Department of Computer Science
INFS 614 Database Management
Instructor: Dr. Lei He
Classroom: Art and Design Building 2003
Day & Time: Thursday 7:20pm – 10:00pm
Introduces database systems, emphasizing the study of database models and languages and practice of database design and programming. Topics include: Entity-Relationship model, relational model and its formal query languages, SQL, theory of relational database design, and object-oriented and logic-based databases.
INFS 501 (Discrete mathematics), 515 (Computer architectures/organization), 519 (Program design / Data structures), and SWE 510 (Object-oriented programming in Java) or equivalent. You must either have a grade of B or better in each of these courses, or produce evidence (e.g., transcript, acceptance letter) that one or more of these courses have been waived due to prior work. You must satisfy the course prerequisites to register for and stay in this course. If you have specific questions, please meet with your academic advisor.
Database Management Systems, by Raghu Ramakrishnan and Johannes Gehrke
Publisher: McGraw-Hill; 3rd Edition (August 14, 2002) ISBN-10: 0072465638
Oracle 10g Programming: A Primer, by Rajshekhar Sunderraman
Publisher: Addison-Wesley; 1st Edition (May 09, 2007) ISBN-10: 0321463048
Lectures will be given by the instructor. Besides material from the textbook, topics not discussed in the book may also be covered. Handouts of material not covered in the book will be made available. Grading will be based on homework assignments and exams.
As an outcome of taking this class, a student will be able to
· Knowledge of fundamental concepts of file and database management;
· Knowledge of database design principles, and ability to model real-world environments using the ER model;
· Knowledge of the formal principles of the relational database model and its query languages, and ability to design relational databases and express queries in the relational algebra and calculus;
· Knowledge of the Structured Query Language (SQL) and database programming principles, and ability to author SQL queries and implement Java database applications using the Oracle database system;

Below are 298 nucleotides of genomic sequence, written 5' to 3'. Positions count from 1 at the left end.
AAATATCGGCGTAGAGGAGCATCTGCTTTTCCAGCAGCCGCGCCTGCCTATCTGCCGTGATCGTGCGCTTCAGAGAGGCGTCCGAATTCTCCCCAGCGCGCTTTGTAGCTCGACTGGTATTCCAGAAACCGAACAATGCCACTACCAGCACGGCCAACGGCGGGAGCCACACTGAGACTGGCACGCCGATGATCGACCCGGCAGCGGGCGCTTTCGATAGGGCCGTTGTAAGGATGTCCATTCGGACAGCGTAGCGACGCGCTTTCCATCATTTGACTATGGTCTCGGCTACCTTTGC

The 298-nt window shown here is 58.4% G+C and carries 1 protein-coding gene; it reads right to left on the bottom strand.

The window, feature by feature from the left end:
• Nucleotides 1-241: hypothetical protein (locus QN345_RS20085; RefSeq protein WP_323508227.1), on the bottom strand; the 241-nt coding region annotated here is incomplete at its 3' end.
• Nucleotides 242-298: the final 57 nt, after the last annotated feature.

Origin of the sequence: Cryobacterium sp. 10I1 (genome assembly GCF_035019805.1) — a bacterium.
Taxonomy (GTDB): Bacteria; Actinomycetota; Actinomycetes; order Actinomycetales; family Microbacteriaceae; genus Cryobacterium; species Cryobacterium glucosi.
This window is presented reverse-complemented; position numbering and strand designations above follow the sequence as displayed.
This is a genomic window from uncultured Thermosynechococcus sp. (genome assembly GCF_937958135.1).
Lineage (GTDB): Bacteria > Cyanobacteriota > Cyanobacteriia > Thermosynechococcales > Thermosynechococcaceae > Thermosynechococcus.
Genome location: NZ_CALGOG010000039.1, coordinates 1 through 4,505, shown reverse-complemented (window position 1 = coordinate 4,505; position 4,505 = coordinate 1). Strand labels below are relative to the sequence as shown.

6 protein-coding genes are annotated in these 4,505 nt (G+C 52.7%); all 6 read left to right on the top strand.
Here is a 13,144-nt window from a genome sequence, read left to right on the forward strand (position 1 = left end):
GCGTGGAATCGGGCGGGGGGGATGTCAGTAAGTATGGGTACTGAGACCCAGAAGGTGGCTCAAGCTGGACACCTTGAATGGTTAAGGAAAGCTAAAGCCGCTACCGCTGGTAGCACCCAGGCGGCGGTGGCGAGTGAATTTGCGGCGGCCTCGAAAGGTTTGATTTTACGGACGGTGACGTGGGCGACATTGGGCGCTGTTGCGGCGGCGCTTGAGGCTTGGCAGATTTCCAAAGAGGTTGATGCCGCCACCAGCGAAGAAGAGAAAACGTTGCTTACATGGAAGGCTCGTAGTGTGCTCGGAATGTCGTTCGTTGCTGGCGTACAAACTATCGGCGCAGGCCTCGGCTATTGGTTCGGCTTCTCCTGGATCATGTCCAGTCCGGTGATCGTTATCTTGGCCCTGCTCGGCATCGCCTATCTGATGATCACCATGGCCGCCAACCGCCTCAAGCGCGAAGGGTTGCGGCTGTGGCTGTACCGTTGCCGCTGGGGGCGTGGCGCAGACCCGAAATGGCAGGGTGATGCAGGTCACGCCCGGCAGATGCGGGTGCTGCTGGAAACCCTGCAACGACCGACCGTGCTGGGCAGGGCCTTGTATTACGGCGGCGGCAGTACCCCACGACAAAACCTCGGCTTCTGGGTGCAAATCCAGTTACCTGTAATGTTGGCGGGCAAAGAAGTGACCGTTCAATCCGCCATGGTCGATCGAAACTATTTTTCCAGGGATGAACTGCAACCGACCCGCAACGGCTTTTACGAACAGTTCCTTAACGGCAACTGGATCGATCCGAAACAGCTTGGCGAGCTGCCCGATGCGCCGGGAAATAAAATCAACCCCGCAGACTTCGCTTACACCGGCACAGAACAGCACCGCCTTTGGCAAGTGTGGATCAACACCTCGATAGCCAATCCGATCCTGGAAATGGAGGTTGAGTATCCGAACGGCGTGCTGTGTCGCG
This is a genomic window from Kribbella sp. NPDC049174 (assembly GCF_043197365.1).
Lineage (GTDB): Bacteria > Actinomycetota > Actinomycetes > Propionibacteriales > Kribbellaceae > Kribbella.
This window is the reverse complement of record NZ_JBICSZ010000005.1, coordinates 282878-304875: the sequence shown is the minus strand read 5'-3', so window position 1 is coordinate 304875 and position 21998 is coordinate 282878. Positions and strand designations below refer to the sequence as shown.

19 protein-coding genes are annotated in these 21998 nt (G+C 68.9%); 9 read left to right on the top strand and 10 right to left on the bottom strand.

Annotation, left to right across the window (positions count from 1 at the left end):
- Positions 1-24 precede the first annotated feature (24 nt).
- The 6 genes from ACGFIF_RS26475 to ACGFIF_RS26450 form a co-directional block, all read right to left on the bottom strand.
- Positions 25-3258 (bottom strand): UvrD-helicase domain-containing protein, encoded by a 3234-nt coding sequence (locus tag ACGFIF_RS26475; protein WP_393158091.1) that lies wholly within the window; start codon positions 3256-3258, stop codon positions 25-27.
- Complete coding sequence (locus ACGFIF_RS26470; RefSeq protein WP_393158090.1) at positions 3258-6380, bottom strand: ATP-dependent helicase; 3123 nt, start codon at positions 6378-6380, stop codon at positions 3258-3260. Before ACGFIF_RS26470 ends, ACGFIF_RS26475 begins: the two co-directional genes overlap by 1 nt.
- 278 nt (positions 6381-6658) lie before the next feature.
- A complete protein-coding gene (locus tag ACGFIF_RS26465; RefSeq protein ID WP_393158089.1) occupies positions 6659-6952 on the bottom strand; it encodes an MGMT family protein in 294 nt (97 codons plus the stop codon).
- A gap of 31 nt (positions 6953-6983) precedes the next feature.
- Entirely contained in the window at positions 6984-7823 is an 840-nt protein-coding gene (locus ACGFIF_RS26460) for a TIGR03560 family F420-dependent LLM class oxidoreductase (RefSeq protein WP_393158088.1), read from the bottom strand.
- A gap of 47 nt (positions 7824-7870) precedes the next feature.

· Experience in the complete database creative process: from database design, to database constuction, to database programming.
Grades will be based on two examinations (30%), homework (40%), computer projects (20%) and class participation (10%).
· Examinations (30%)
All examinations are closed books, see the class schedule for the exam weeks. Make up exams and incompletes will not be given for this class.
· Homework (40%)
Homework writing assignments will be posted to your Blackboard account after each chapter. Working on your homework is critical to develop a deep understanding of the course topics. The homework assignments will not be graded based only on the correctness. The instructor will also record your efforts to solve problems. Proper documentation and typed homework is required.
<Late Work> Homework is due at the beginning of class on the due date. Late work will not be accepted.
· Computer Projects (20%)
You will implement a database of your selection on specific real applications (e.g., education, finance, and retail), based on which a report will be developed. More detailed requirements will be given in the assignments.
Requirements include class attendance, active participation in discussions and in-class problem solving. Please let the instructor know in advance if you expect to be absent for any reason. If you must miss a class due to an emergency or documented illness, email the instructor as soon as possible. You are still responsible for any material covered, assignments given, and homework due during the missed classes unless pre-approved by the instructor. Each absence without prior notice will result in a 2% deduction on the grade.
Tentative Class Schedule
Time may not permit the coverage of all the chapters of the book. The pacing below is not rigid, and the list is subject to change. The topics will be:
Week 1: Introduction
Week 2: The ER model
Week 3: Relational model
Week 4: Relational algebra
Week 5: Relational calculus
Week 6: Preparation for midterm exam
Week 7: Midterm exam.
Week 8: Spring break
Week 10: SQL 1
Week 11: SQL 2
Week 12: Database applications
Week 13: Functional dependencies
Week 14: Normal forms and normalization
Week 15: Schema refinement
Week 16: Final exam
Honor Code Statement
homework is permitted; copying of solutions is not. The work you hand in should
be your own. Please check the Mason Honor Code at http://www.gmu.edu/academics/catalog/9798/honorcod.html,
and the CS Department policies http://cs.gmu.edu/wiki/pmwiki.php/HonorCode/HomePage.
If you are a student with a disability and you need academic accommodations, please see me and contact the Office of Disability Services (ODS) at 993-2474, http://ods.gmu.edu. All academic accommodations must be arranged through the ODS.